Over the next few years she had shown good behavior while in prison. And strangely enough John Homan moved to Alabama near the prison to continue to visit with her. By 1987 she had been given several day passes and had always returned back at the appointed time. On February 19, 1987 she was given a three day pass to spend time with John. She spent a few hours with him and then she left to run an errand supposedly but left a note for John, asking for his forgiveness.

Four days later 911 operators would receive a call from a man who found a woman lying on his porch, needing medical attention. It was Marie Hilley. She had spent those days crawling through woods. There had been a significant rain and being February the temps were very low. By the time she had ended up on the porch of a home she was suffering from hypothermia. She was taken to the hospital but suffered a heart attack. She would die on February 26th.

Although Frank was her only known victim to have died, as I stated earlier, she was suspected in the deaths of her mother and her mother in law although it could not be proven. Then there was her unsuccessful attempt against her daughter, Carol. But there were more that were suspected. Before his father died in 1975, and just before he went to college, Marie's son, Michael had been sick with many of the symptoms the others would later experience. Doctors passed it off as a stomach flu and when he went to college his symptoms went away. No one knew at the time that she had a life insurance policy on Michael.

A few years after Frank had died Michael was now married, ironically to a woman named Terri and they lived with Marie and Carol for a period of time. While they were living there Terri began having symptoms like the others but was able to recover at some point. It was also widely reported later that in the late 1970's Marie would often call the police complaining about prowlers and threatening calls. Officers would say that she always met them at the door with a fresh pot of coffee. At least two of them complained of stomach cramps after drinking the coffee.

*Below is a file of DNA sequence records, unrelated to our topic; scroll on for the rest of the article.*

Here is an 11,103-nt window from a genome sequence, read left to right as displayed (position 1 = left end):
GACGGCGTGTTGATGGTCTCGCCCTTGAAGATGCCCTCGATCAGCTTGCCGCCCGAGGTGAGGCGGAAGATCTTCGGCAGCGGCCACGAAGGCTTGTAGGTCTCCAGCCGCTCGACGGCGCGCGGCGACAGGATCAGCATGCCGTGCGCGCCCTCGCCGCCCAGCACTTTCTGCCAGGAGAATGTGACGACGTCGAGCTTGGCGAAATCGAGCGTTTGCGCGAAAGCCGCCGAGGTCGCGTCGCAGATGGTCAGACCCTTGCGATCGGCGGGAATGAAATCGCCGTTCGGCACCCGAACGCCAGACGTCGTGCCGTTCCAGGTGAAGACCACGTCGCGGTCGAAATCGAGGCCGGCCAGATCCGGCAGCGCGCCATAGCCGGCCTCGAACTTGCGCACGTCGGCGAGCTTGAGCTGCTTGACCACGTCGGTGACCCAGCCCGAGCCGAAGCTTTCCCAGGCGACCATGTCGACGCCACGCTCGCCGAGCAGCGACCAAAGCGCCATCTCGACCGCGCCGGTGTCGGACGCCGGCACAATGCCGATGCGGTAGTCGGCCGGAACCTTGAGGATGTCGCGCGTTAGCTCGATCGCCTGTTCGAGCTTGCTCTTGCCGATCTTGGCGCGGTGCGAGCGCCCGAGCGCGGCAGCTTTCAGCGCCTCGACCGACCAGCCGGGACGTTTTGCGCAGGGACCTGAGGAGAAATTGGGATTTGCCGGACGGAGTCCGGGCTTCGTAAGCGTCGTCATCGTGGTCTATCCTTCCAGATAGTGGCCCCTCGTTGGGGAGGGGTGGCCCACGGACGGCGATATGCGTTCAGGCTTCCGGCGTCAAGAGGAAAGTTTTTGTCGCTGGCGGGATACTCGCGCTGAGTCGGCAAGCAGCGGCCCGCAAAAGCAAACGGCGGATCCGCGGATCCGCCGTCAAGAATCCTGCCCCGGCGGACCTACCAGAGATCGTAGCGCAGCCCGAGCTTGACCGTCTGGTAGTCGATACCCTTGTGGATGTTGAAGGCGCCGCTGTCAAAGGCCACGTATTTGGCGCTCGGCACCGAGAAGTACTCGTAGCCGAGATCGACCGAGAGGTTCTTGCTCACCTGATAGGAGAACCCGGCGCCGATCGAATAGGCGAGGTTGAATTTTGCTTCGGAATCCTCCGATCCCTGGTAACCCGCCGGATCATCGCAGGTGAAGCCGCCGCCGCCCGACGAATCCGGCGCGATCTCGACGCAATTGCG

While obviously we cannot doubt the possible attempts on her son, her mother, her mother in law or even her daughter in law because their deaths could have possibly given her something to gain whether it was monetary or emotional but the supposed attempts on the officers is puzzling. One has to wonder if their story were true or possibly not an attempt to interject themselves into her story. Then again, Marie seemed to have a very twisted mind and who knows what she was thinking or could have done.

In case anyone is wondering, after her escape from the day pass in 1987 Alabama began rethinking their policy on granting them and changed things. I found the fact that they gave them at all very interesting. I suppose at least in that era anything is possible but there is only one other case in which I had heard of day passes given to those in prison. It was an Indiana in which a man got a day pass and traveled to where his ex-wife lived and beat her to death on that day. Indiana changed quite a few laws after that case. It is possible that other states allowed them also but we know about these cases because something went horribly wrong.